Insecure attachment and emotional distress: Fear of self-compassion and self-compassion as mediators

Ju Ri Joeng, Sherri L. Turner, Eun Young Kim, Seung Ae Choi, Yu Jeong Lee, Jung Ki Kim

Research output: Contribution to journalArticlepeer-review

41 Scopus citations


According to Attachment Theory (Bowlby, 1980), individual differences in adult attachment styles are based on attachments formed during infancy with primary caregivers. Adults who form secure attachments feel safe and secure in their relationships. Those who form insecure attachments do not. According to Self-Compassion Theory (Neff, 2003a, 2003b), and supported by research, self-compassion (i.e., compassionate attitudes and behaviors towards oneself) is associated with a variety of positive psychological outcomes, while a lack of self-compassion is associated with psychological distress (e.g., Barnard & Curry, 2011). Additionally, the fear of self-compassion has been negatively associated with self-compassion (Joeng & Turner, 2015). In this current study, we extend the research on attachment and self-compassion by examining how self-compassion and fear of self-compassion mediate two types of insecure attachment styles, anxious attachment and avoidant attachment, and two indicators of emotional distress, depression and anxiety, among 473 Korean college students. Structural equation modeling indicated that self-compassion independently mediated, and fear of self-compassion and self-compassion serially mediated, the paths from anxious and avoidant attachment to depression and anxiety in expected directions. Results are interpreted from the perspective of Korean culture, including the influence of Confucianism on the expression of self-compassion.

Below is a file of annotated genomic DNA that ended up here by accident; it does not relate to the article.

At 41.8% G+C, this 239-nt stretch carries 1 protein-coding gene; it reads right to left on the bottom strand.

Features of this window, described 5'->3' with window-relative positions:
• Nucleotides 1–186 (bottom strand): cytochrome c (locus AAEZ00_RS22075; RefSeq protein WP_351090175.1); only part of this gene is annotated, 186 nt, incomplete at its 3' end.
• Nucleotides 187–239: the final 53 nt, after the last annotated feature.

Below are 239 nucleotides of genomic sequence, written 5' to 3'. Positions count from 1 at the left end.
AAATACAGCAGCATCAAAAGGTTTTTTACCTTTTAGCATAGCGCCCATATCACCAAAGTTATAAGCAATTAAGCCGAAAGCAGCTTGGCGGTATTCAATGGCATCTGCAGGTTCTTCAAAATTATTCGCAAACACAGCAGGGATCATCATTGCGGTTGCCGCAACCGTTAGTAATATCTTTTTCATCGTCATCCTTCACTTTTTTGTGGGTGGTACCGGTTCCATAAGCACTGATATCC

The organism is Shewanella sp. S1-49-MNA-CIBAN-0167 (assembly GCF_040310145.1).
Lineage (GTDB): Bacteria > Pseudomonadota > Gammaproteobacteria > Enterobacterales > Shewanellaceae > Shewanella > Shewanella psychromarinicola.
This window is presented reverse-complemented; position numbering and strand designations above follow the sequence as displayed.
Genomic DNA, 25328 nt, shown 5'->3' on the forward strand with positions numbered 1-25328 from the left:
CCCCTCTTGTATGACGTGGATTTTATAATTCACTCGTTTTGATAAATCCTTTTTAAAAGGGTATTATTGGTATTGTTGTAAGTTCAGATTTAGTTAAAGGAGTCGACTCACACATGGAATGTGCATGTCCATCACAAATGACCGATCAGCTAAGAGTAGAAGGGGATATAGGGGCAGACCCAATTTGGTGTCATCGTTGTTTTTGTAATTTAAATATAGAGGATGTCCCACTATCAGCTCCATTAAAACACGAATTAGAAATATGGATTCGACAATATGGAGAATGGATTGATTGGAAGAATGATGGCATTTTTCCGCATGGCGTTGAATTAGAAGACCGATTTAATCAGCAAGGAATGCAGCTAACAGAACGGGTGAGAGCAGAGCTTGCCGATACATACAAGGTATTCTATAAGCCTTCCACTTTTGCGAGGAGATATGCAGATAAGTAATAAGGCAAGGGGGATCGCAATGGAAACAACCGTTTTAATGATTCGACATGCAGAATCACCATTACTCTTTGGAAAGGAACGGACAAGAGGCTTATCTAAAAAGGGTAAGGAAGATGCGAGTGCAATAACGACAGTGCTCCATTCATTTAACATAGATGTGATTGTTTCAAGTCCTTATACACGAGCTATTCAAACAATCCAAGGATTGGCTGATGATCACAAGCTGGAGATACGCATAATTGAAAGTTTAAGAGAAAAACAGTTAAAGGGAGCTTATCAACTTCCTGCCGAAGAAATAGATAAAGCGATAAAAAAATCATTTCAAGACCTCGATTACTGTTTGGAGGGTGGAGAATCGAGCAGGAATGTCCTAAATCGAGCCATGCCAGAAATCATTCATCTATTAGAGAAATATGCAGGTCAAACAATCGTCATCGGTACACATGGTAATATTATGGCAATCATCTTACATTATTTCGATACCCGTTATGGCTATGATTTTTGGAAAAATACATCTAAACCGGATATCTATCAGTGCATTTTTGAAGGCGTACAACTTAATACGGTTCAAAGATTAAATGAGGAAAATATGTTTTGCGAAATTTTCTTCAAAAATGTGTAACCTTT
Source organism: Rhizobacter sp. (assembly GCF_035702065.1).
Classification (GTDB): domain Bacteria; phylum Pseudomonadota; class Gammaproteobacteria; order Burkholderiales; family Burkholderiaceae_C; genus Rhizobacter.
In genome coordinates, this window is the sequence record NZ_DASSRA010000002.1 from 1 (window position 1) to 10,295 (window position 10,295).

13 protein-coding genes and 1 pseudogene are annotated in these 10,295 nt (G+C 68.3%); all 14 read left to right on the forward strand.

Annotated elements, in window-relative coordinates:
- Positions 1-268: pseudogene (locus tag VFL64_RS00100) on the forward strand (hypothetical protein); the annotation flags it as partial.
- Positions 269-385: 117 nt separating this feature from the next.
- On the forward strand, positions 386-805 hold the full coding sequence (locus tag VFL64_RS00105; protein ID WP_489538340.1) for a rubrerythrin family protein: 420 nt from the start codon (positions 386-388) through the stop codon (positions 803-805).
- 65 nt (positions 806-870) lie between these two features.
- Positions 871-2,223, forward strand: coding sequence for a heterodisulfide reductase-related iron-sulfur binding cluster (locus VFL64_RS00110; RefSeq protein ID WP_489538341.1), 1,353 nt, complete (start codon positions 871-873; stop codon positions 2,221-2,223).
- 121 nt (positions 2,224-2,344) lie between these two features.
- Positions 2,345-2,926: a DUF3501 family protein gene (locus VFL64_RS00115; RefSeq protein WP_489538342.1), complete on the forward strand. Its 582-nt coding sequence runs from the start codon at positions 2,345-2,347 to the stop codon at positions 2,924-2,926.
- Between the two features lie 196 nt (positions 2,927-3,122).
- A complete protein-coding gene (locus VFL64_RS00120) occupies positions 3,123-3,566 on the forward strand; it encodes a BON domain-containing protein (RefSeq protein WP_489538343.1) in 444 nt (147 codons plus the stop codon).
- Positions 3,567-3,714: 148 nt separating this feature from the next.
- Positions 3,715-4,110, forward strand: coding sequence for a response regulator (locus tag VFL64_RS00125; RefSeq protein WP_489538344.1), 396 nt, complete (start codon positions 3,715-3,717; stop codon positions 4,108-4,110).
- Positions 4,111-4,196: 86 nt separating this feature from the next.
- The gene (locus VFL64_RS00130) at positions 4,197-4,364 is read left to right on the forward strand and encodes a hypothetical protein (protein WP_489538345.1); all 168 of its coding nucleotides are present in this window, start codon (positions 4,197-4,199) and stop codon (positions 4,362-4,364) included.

Original languageEnglish (US)
Pages (from-to)6-11
Number of pages6
JournalPersonality and Individual Differences
StatePublished - Jul 1 2017


  • Anxiety
  • Anxious attachment
  • Avoidant attachment
  • Depression
  • Fear of self-compassion
  • Self-compassion


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